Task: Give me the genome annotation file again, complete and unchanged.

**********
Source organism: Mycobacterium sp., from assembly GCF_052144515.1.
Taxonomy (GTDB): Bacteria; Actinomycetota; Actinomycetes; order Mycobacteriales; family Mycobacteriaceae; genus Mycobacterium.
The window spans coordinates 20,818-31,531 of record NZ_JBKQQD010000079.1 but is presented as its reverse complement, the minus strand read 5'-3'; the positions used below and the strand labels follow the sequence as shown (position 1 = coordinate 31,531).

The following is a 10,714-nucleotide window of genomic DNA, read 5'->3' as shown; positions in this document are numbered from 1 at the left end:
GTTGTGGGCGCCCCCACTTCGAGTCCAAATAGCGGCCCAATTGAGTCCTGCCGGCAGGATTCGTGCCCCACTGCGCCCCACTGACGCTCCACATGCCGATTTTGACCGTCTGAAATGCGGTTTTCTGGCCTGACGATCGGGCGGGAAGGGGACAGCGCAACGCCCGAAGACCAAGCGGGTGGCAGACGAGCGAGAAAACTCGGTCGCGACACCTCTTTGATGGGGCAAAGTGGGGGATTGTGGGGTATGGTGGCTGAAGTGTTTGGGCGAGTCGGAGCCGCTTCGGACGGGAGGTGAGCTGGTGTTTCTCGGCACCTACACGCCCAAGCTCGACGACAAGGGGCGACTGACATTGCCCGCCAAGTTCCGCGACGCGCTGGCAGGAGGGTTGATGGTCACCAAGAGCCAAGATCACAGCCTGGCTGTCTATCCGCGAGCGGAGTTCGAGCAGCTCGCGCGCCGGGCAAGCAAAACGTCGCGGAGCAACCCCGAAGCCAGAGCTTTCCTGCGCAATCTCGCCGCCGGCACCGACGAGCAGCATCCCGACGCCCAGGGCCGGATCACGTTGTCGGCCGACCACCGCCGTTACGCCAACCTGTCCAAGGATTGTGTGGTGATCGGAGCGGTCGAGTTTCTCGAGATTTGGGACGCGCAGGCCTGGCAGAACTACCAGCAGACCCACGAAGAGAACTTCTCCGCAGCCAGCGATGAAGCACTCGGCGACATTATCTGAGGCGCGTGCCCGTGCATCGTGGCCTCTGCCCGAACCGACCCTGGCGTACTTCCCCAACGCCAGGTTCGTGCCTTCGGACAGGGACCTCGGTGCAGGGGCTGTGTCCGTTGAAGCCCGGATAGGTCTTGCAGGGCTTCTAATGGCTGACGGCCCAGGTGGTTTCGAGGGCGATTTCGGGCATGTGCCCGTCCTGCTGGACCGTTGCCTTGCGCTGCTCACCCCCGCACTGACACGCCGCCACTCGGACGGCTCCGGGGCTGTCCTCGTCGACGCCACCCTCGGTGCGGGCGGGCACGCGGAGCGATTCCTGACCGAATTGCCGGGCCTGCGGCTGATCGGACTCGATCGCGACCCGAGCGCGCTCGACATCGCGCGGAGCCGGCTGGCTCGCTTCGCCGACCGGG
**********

Source organism: Mycobacterium sp., from assembly GCF_052144515.1.
Taxonomy (GTDB): Bacteria; Actinomycetota; Actinomycetes; order Mycobacteriales; family Mycobacteriaceae; genus Mycobacterium.
The window spans coordinates 20,818-31,531 of record NZ_JBKQQD010000079.1 but is presented as its reverse complement, the minus strand read 5'-3'; the positions used below and the strand labels follow the sequence as shown (position 1 = coordinate 31,531).

The following is a 10,714-nucleotide window of genomic DNA, read 5'->3' as shown; positions in this document are numbered from 1 at the left end:
GTTGTGGGCGCCCCCACTTCGAGTCCAAATAGCGGCCCAATTGAGTCCTGCCGGCAGGATTCGTGCCCCACTGCGCCCCACTGACGCTCCACATGCCGATTTTGACCGTCTGAAATGCGGTTTTCTGGCCTGACGATCGGGCGGGAAGGGGACAGCGCAACGCCCGAAGACCAAGCGGGTGGCAGACGAGCGAGAAAACTCGGTCGCGACACCTCTTTGATGGGGCAAAGTGGGGGATTGTGGGGTATGGTGGCTGAAGTGTTTGGGCGAGTCGGAGCCGCTTCGGACGGGAGGTGAGCTGGTGTTTCTCGGCACCTACACGCCCAAGCTCGACGACAAGGGGCGACTGACATTGCCCGCCAAGTTCCGCGACGCGCTGGCAGGAGGGTTGATGGTCACCAAGAGCCAAGATCACAGCCTGGCTGTCTATCCGCGAGCGGAGTTCGAGCAGCTCGCGCGCCGGGCAAGCAAAACGTCGCGGAGCAACCCCGAAGCCAGAGCTTTCCTGCGCAATCTCGCCGCCGGCACCGACGAGCAGCATCCCGACGCCCAGGGCCGGATCACGTTGTCGGCCGACCACCGCCGTTACGCCAACCTGTCCAAGGATTGTGTGGTGATCGGAGCGGTCGAGTTTCTCGAGATTTGGGACGCGCAGGCCTGGCAGAACTACCAGCAGACCCACGAAGAGAACTTCTCCGCAGCCAGCGATGAAGCACTCGGCGACATTATCTGAGGCGCGTGCCCGTGCATCGTGGCCTCTGCCCGAACCGACCCTGGCGTACTTCCCCAACGCCAGGTTCGTGCCTTCGGACAGGGACCTCGGTGCAGGGGCTGTGTCCGTTGAAGCCCGGATAGGTCTTGCAGGGCTTCTAATGGCTGACGGCCCAGGTGGTTTCGAGGGCGATTTCGGGCATGTGCCCGTCCTGCTGGACCGTTGCCTTGCGCTGCTCACCCCCGCACTGACACGCCGCCACTCGGACGGCTCCGGGGCTGTCCTCGTCGACGCCACCCTCGGTGCGGGCGGGCACGCGGAGCGATTCCTGACCGAATTGCCGGGCCTGCGGCTGATCGGACTCGATCGCGACCCGAGCGCGCTCGACATCGCGCGGAGCCGGCTGGCTCGCTTCGCCGACCGGG